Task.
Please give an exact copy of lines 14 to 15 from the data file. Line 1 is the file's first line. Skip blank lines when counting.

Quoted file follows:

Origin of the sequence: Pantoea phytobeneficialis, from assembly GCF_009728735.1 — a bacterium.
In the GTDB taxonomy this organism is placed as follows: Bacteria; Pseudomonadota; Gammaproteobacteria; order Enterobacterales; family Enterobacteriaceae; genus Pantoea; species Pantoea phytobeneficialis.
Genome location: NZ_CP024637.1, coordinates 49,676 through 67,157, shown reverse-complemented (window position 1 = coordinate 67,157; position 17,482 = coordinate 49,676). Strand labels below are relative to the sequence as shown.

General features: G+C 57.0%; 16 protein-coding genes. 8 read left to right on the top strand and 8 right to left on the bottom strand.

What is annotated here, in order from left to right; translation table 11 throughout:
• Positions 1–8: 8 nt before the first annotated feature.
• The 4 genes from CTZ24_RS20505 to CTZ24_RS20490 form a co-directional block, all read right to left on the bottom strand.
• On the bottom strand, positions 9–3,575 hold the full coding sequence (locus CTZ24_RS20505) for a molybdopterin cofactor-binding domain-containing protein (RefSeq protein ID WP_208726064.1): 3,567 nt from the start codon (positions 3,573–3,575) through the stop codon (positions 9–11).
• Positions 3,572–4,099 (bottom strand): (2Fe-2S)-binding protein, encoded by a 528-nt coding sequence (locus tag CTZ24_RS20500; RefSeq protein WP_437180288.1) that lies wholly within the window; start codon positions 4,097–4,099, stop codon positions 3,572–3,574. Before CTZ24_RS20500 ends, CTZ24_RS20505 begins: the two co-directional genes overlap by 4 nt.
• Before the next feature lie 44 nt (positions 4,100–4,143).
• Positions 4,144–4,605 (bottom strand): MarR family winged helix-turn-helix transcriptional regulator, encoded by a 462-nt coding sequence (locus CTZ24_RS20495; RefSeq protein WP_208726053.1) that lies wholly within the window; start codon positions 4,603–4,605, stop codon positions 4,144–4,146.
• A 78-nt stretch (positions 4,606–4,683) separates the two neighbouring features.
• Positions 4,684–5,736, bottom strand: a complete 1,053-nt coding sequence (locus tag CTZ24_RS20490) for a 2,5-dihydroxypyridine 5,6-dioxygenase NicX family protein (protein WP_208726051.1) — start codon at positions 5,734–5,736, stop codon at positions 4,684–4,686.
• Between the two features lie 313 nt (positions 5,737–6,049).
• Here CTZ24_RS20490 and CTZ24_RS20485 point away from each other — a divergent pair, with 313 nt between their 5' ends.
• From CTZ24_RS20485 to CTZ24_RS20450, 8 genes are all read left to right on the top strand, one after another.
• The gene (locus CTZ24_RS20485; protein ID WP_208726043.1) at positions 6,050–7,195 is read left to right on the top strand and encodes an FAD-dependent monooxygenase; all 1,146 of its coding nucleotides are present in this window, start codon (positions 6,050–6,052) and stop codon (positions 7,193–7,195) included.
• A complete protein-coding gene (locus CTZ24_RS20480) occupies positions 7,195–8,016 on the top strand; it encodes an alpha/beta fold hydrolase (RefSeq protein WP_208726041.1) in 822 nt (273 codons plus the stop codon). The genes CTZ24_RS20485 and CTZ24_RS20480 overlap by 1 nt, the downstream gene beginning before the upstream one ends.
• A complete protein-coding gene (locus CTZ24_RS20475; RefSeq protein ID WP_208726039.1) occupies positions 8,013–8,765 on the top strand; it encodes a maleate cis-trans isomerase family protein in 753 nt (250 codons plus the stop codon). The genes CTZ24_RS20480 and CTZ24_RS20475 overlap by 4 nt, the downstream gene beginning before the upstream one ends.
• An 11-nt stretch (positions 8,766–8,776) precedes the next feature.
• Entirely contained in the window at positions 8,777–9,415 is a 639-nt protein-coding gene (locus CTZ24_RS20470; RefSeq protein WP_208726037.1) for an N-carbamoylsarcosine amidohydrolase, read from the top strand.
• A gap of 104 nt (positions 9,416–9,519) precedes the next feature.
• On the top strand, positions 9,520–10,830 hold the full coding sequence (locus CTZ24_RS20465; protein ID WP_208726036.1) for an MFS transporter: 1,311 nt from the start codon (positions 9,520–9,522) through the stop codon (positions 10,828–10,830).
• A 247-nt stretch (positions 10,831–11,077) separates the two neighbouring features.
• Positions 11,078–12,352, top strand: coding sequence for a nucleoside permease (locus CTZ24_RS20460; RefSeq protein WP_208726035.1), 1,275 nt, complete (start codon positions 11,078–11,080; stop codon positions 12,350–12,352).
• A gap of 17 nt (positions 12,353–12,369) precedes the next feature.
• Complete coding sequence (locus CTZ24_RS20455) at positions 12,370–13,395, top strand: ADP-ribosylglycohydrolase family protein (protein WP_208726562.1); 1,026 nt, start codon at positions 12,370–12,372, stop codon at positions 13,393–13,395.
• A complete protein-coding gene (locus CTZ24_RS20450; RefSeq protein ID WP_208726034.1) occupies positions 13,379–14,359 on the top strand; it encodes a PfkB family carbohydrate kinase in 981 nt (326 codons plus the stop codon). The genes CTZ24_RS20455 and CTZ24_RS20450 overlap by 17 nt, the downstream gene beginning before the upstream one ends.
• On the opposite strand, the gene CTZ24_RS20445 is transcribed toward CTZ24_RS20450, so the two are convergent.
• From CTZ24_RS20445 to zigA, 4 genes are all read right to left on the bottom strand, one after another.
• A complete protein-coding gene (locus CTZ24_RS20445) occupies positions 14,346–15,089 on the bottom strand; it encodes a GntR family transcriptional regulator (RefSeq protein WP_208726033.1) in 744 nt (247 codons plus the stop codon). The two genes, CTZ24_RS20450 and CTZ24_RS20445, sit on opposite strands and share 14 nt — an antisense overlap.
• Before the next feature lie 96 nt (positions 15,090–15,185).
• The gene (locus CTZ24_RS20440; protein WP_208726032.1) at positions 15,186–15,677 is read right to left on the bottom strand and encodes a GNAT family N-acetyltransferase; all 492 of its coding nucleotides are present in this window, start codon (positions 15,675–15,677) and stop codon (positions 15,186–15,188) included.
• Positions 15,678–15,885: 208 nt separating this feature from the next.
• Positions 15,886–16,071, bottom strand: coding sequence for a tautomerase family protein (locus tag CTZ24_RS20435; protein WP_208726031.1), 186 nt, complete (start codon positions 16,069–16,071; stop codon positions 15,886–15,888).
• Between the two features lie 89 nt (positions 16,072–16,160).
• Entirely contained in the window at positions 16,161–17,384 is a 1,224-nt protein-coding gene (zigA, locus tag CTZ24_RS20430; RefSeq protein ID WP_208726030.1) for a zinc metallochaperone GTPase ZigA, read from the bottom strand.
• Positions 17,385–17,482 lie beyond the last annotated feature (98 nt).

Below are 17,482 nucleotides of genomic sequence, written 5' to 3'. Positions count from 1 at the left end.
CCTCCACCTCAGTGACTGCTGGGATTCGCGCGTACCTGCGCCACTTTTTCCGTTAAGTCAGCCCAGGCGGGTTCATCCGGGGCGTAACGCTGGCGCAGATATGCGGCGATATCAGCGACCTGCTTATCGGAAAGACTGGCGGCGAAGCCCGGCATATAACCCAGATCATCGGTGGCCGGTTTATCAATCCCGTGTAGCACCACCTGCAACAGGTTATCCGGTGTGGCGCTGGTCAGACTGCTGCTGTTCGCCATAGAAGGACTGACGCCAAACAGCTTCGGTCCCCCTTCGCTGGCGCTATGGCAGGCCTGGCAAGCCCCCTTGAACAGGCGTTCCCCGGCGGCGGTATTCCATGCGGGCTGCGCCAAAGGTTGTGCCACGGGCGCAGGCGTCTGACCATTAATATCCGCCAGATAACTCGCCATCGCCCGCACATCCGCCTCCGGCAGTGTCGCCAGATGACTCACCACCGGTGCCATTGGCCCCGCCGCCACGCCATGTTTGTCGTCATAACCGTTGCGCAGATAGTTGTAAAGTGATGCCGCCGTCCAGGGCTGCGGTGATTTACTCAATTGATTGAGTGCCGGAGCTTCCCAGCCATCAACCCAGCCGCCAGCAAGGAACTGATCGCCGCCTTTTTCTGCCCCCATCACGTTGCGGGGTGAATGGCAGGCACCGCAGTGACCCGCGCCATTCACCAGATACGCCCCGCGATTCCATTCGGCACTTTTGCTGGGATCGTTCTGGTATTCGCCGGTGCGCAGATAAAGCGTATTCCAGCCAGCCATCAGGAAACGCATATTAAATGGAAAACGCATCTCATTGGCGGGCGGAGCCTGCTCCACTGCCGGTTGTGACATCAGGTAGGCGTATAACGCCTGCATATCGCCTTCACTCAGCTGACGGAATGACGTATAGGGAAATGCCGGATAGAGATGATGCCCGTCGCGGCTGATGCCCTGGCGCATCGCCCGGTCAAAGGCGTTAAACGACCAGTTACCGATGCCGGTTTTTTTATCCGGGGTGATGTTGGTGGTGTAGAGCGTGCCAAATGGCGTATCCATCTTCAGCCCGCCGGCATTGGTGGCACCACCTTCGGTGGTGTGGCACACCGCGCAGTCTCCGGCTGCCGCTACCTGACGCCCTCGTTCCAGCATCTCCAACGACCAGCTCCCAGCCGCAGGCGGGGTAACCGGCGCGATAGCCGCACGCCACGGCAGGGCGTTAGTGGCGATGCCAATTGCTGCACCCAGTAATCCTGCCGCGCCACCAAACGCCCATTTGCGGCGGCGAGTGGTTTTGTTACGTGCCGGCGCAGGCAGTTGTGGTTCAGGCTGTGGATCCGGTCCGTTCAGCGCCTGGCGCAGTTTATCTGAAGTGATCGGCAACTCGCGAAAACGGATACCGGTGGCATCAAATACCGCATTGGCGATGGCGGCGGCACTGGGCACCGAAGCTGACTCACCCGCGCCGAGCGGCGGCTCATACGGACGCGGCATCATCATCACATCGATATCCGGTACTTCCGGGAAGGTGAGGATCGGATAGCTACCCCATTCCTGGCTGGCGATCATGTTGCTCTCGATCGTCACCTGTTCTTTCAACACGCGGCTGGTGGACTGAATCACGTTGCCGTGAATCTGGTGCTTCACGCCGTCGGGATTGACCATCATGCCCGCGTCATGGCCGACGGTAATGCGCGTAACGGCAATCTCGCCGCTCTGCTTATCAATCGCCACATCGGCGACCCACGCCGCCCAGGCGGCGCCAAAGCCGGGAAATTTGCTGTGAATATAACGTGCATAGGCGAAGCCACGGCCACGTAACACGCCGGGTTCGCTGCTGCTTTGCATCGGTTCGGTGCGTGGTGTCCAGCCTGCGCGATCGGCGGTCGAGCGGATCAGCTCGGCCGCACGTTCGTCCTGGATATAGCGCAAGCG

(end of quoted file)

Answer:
• Between the two features lie 313 nt (positions 5,737–6,049).
• Here CTZ24_RS20490 and CTZ24_RS20485 point away from each other — a divergent pair, with 313 nt between their 5' ends.